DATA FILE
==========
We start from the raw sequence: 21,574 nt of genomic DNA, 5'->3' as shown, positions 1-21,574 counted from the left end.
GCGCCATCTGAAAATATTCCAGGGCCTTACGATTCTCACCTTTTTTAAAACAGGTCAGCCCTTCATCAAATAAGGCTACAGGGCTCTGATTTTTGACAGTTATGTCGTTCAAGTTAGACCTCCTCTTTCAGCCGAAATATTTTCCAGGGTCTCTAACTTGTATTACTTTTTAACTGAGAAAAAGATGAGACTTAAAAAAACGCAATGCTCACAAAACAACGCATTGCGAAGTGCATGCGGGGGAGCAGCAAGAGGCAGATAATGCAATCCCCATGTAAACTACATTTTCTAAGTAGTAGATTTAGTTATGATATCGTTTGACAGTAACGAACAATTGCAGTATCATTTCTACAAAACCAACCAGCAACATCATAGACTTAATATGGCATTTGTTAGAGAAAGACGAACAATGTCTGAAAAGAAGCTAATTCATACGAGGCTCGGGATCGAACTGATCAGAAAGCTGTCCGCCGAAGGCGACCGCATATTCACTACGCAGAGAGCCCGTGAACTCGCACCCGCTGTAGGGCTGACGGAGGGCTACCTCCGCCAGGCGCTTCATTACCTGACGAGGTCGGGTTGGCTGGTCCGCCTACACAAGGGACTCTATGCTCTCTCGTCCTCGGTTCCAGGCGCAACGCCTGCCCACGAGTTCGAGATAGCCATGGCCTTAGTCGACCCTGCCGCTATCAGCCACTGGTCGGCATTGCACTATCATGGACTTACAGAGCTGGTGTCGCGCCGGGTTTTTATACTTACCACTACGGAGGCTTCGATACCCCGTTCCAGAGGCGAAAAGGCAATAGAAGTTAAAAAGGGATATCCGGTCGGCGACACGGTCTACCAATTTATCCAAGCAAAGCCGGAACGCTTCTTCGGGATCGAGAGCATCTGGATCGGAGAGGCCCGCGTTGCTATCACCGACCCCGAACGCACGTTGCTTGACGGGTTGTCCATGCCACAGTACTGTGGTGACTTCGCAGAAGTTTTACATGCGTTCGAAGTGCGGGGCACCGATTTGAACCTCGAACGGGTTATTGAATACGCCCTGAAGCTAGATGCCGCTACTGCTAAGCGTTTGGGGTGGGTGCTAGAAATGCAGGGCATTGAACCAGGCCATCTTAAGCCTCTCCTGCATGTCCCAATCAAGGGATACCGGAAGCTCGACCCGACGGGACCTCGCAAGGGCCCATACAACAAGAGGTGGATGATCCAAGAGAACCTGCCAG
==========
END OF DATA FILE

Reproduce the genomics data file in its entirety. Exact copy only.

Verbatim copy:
We start from the raw sequence: 21,574 nt of genomic DNA, 5'->3' as shown, positions 1-21,574 counted from the left end.
GCGCCATCTGAAAATATTCCAGGGCCTTACGATTCTCACCTTTTTTAAAACAGGTCAGCCCTTCATCAAATAAGGCTACAGGGCTCTGATTTTTGACAGTTATGTCGTTCAAGTTAGACCTCCTCTTTCAGCCGAAATATTTTCCAGGGTCTCTAACTTGTATTACTTTTTAACTGAGAAAAAGATGAGACTTAAAAAAACGCAATGCTCACAAAACAACGCATTGCGAAGTGCATGCGGGGGAGCAGCAAGAGGCAGATAATGCAATCCCCATGTAAACTACATTTTCTAAGTAGTAGATTTAGTTATGATATCGTTTGACAGTAACGAACAATTGCAGTATCATTTCTACAAAACCAACCAGCAACATCATAGACTTAATATGGCATTTGTTAGAGAAAGACGAACAATGTCTGAAAAGAAGCTAATTCATACGAGGCTCGGGATCGAACTGATCAGAAAGCTGTCCGCCGAAGGCGACCGCATATTCACTACGCAGAGAGCCCGTGAACTCGCACCCGCTGTAGGGCTGACGGAGGGCTACCTCCGCCAGGCGCTTCATTACCTGACGAGGTCGGGTTGGCTGGTCCGCCTACACAAGGGACTCTATGCTCTCTCGTCCTCGGTTCCAGGCGCAACGCCTGCCCACGAGTTCGAGATAGCCATGGCCTTAGTCGACCCTGCCGCTATCAGCCACTGGTCGGCATTGCACTATCATGGACTTACAGAGCTGGTGTCGCGCCGGGTTTTTATACTTACCACTACGGAGGCTTCGATACCCCGTTCCAGAGGCGAAAAGGCAATAGAAGTTAAAAAGGGATATCCGGTCGGCGACACGGTCTACCAATTTATCCAAGCAAAGCCGGAACGCTTCTTCGGGATCGAGAGCATCTGGATCGGAGAGGCCCGCGTTGCTATCACCGACCCCGAACGCACGTTGCTTGACGGGTTGTCCATGCCACAGTACTGTGGTGACTTCGCAGAAGTTTTACATGCGTTCGAAGTGCGGGGCACCGATTTGAACCTCGAACGGGTTATTGAATACGCCCTGAAGCTAGATGCCGCTACTGCTAAGCGTTTGGGGTGGGTGCTAGAAATGCAGGGCATTGAACCAGGCCATCTTAAGCCTCTCCTGCATGTCCCAATCAAGGGATACCGGAAGCTCGACCCGACGGGACCTCGCAAGGGCCCATACAACAAGAGGTGGATGATCCAAGAGAACCTGCCAG